Characteristics of the Reform Program in Peru
- The main reforms implemented considered:
- A legal framework to promote domestic and foreign private investment, guaranteeing a non-discriminatory treatment and the free flow of capitals.
- A trade reform to promote unrestricted international commerce and competition based on market mechanisms.
- A financial reform to liberalize exchange and financial markets and strengthen the supervision of financial intermediation.
- A labor reform to remove barriers to free labor hiring and make work relations more flexible.
- A pension system reform to promote domestic savings through a private individual capitalization system
The new role of the State in Peru
- The State was restructured to make it a more efficient provider of essential services including health, education, justice administration, safety and infrastructure building.
Regulatory Function of the State
- The regulatory framework devised for economic activities such as telecommunications, electricity and others seek to foster free and fair competition, promote sectorial development and protect consumer's rights.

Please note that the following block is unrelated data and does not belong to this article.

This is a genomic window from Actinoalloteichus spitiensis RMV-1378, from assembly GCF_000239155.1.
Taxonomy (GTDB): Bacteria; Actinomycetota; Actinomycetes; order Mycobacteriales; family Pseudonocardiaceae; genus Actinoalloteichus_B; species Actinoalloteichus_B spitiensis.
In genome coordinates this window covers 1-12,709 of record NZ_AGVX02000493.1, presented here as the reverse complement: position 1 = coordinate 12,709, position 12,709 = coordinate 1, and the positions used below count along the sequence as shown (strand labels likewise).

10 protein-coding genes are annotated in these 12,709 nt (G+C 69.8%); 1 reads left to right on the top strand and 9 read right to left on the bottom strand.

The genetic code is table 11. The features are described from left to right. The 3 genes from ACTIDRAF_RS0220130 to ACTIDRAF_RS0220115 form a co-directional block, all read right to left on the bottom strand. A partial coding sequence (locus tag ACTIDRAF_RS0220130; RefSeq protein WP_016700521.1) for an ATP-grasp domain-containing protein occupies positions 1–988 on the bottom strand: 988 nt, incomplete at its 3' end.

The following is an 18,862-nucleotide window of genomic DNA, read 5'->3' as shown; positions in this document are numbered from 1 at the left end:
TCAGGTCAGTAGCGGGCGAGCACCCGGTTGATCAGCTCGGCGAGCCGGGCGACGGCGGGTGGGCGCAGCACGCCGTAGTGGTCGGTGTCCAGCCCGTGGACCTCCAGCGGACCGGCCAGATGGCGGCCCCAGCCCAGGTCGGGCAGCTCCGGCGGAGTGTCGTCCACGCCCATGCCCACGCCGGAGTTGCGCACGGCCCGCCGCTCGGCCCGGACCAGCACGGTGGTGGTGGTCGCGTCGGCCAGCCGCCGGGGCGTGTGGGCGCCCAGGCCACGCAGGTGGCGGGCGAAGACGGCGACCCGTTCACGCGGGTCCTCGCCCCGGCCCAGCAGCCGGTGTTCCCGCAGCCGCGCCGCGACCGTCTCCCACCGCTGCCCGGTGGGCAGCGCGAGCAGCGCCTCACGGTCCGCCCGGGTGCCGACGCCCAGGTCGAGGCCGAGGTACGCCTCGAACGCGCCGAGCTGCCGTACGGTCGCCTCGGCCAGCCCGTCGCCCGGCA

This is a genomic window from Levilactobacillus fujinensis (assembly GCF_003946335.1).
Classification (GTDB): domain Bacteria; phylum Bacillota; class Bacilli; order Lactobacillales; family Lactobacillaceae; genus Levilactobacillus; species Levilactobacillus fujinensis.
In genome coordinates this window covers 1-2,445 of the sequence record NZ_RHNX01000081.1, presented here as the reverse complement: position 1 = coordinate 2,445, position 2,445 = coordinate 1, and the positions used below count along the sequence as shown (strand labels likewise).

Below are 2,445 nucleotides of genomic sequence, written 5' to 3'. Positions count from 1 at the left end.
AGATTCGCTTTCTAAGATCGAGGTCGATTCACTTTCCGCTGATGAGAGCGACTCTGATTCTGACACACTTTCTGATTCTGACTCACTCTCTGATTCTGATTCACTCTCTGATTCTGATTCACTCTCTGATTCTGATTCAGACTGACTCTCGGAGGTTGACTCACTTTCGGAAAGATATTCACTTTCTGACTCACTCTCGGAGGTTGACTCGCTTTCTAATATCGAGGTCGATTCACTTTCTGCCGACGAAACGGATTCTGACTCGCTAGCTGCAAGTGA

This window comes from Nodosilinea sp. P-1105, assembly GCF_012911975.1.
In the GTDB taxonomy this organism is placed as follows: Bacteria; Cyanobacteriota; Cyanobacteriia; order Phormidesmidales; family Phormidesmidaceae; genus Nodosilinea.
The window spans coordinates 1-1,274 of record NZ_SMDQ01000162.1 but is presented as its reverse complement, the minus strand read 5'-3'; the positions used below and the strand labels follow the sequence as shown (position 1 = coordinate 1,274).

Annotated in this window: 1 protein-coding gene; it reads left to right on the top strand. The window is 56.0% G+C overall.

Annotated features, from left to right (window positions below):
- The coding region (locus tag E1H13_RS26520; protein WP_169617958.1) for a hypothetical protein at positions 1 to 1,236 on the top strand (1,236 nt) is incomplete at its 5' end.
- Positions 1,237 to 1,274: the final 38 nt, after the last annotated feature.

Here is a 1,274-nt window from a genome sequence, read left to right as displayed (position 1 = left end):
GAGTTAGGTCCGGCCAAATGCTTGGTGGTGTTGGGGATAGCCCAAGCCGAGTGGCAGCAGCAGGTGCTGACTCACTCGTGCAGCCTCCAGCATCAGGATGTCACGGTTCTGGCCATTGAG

Telecommunications: Objectives of the Regulatory Reform (1)
- Expand, modernize and improve the service
- Set targets for quality and modernization
- Promote private investment
- Change from monopoly to free competition
- Tariff restructuring (in relation to costs)
- Extend service in rural areas (universal access)
- Contribute to national economic growth and development
- Estrategies proposed: Deregulation and Privatization
Telecommunications: Objectives of the Regulatory Reform (2) Strategies Proposed
- Creation of a modern, transparent and flexible legal framework to promote private investment and establish real and fair competition.
- Open all markets to private investment, with no restrictions for foreign ownership.
- A modern regulatory framework that considered the Ministry of Transportation and Communications (MTC), a specialized regulatory agency (Osiptel) and a restricted role for the competition agency (Indecopi).
- Transfer of State monopolies to an operator with capital, techonology and experience that will meet regulatory objectives
Telecommunications: Analysis of Competition and Regulatory Issues (1)